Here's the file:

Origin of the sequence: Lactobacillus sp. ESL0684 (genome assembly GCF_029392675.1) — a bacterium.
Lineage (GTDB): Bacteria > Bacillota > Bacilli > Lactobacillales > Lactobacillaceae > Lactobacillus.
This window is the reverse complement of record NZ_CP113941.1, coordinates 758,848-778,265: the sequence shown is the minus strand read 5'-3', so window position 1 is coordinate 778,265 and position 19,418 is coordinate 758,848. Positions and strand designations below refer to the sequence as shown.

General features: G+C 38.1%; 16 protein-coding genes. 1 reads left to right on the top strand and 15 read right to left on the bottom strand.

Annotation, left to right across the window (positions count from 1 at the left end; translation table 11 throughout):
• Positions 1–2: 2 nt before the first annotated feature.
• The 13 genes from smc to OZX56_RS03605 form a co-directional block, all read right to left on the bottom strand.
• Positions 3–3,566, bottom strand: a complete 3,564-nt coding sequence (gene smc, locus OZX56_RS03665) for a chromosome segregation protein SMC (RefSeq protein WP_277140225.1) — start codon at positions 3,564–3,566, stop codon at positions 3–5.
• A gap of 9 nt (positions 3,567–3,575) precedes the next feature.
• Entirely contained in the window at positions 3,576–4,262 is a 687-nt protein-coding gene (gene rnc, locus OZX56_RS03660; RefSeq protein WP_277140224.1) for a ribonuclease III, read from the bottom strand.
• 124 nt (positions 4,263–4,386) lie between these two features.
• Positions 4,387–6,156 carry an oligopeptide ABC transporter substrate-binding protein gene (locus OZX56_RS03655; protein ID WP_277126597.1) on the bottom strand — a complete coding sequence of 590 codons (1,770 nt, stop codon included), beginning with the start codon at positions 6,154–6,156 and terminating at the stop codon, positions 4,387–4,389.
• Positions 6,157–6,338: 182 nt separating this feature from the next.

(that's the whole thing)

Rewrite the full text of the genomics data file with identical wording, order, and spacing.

Origin of the sequence: Lactobacillus sp. ESL0684 (genome assembly GCF_029392675.1) — a bacterium.
Lineage (GTDB): Bacteria > Bacillota > Bacilli > Lactobacillales > Lactobacillaceae > Lactobacillus.
This window is the reverse complement of record NZ_CP113941.1, coordinates 758,848-778,265: the sequence shown is the minus strand read 5'-3', so window position 1 is coordinate 778,265 and position 19,418 is coordinate 758,848. Positions and strand designations below refer to the sequence as shown.

General features: G+C 38.1%; 16 protein-coding genes. 1 reads left to right on the top strand and 15 read right to left on the bottom strand.

Annotation, left to right across the window (positions count from 1 at the left end; translation table 11 throughout):
• Positions 1–2: 2 nt before the first annotated feature.
• The 13 genes from smc to OZX56_RS03605 form a co-directional block, all read right to left on the bottom strand.
• Positions 3–3,566, bottom strand: a complete 3,564-nt coding sequence (gene smc, locus OZX56_RS03665) for a chromosome segregation protein SMC (RefSeq protein WP_277140225.1) — start codon at positions 3,564–3,566, stop codon at positions 3–5.
• A gap of 9 nt (positions 3,567–3,575) precedes the next feature.
• Entirely contained in the window at positions 3,576–4,262 is a 687-nt protein-coding gene (gene rnc, locus OZX56_RS03660; RefSeq protein WP_277140224.1) for a ribonuclease III, read from the bottom strand.
• 124 nt (positions 4,263–4,386) lie between these two features.
• Positions 4,387–6,156 carry an oligopeptide ABC transporter substrate-binding protein gene (locus OZX56_RS03655; protein ID WP_277126597.1) on the bottom strand — a complete coding sequence of 590 codons (1,770 nt, stop codon included), beginning with the start codon at positions 6,154–6,156 and terminating at the stop codon, positions 4,387–4,389.
• Positions 6,157–6,338: 182 nt separating this feature from the next.